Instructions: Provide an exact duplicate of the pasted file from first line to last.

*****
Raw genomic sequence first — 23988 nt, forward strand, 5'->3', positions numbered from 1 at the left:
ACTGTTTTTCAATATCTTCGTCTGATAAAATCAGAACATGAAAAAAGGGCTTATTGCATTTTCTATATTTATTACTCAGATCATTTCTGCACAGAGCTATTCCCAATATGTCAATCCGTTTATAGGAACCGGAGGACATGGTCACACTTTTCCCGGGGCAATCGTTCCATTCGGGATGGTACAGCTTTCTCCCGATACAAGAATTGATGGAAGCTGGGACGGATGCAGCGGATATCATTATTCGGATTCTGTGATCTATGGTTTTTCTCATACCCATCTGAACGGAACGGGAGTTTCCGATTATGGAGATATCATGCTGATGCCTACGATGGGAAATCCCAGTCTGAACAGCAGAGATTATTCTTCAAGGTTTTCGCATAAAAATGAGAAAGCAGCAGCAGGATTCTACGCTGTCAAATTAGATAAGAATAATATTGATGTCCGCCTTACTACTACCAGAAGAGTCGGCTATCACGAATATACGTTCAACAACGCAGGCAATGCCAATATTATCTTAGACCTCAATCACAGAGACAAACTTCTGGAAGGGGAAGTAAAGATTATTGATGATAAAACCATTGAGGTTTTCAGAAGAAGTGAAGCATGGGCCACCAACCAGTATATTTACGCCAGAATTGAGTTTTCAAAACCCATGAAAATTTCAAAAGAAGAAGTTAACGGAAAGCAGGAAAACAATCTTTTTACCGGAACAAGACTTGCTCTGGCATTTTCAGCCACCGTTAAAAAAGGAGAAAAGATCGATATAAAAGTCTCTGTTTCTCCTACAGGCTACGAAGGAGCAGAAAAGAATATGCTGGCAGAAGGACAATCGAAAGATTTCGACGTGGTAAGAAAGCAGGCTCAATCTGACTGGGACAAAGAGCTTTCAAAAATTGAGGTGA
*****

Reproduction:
Raw genomic sequence first — 23988 nt, forward strand, 5'->3', positions numbered from 1 at the left:
ACTGTTTTTCAATATCTTCGTCTGATAAAATCAGAACATGAAAAAAGGGCTTATTGCATTTTCTATATTTATTACTCAGATCATTTCTGCACAGAGCTATTCCCAATATGTCAATCCGTTTATAGGAACCGGAGGACATGGTCACACTTTTCCCGGGGCAATCGTTCCATTCGGGATGGTACAGCTTTCTCCCGATACAAGAATTGATGGAAGCTGGGACGGATGCAGCGGATATCATTATTCGGATTCTGTGATCTATGGTTTTTCTCATACCCATCTGAACGGAACGGGAGTTTCCGATTATGGAGATATCATGCTGATGCCTACGATGGGAAATCCCAGTCTGAACAGCAGAGATTATTCTTCAAGGTTTTCGCATAAAAATGAGAAAGCAGCAGCAGGATTCTACGCTGTCAAATTAGATAAGAATAATATTGATGTCCGCCTTACTACTACCAGAAGAGTCGGCTATCACGAATATACGTTCAACAACGCAGGCAATGCCAATATTATCTTAGACCTCAATCACAGAGACAAACTTCTGGAAGGGGAAGTAAAGATTATTGATGATAAAACCATTGAGGTTTTCAGAAGAAGTGAAGCATGGGCCACCAACCAGTATATTTACGCCAGAATTGAGTTTTCAAAACCCATGAAAATTTCAAAAGAAGAAGTTAACGGAAAGCAGGAAAACAATCTTTTTACCGGAACAAGACTTGCTCTGGCATTTTCAGCCACCGTTAAAAAAGGAGAAAAGATCGATATAAAAGTCTCTGTTTCTCCTACAGGCTACGAAGGAGCAGAAAAGAATATGCTGGCAGAAGGACAATCGAAAGATTTCGACGTGGTAAGAAAGCAGGCTCAATCTGACTGGGACAAAGAGCTTTCAAAAATTGAGGTGA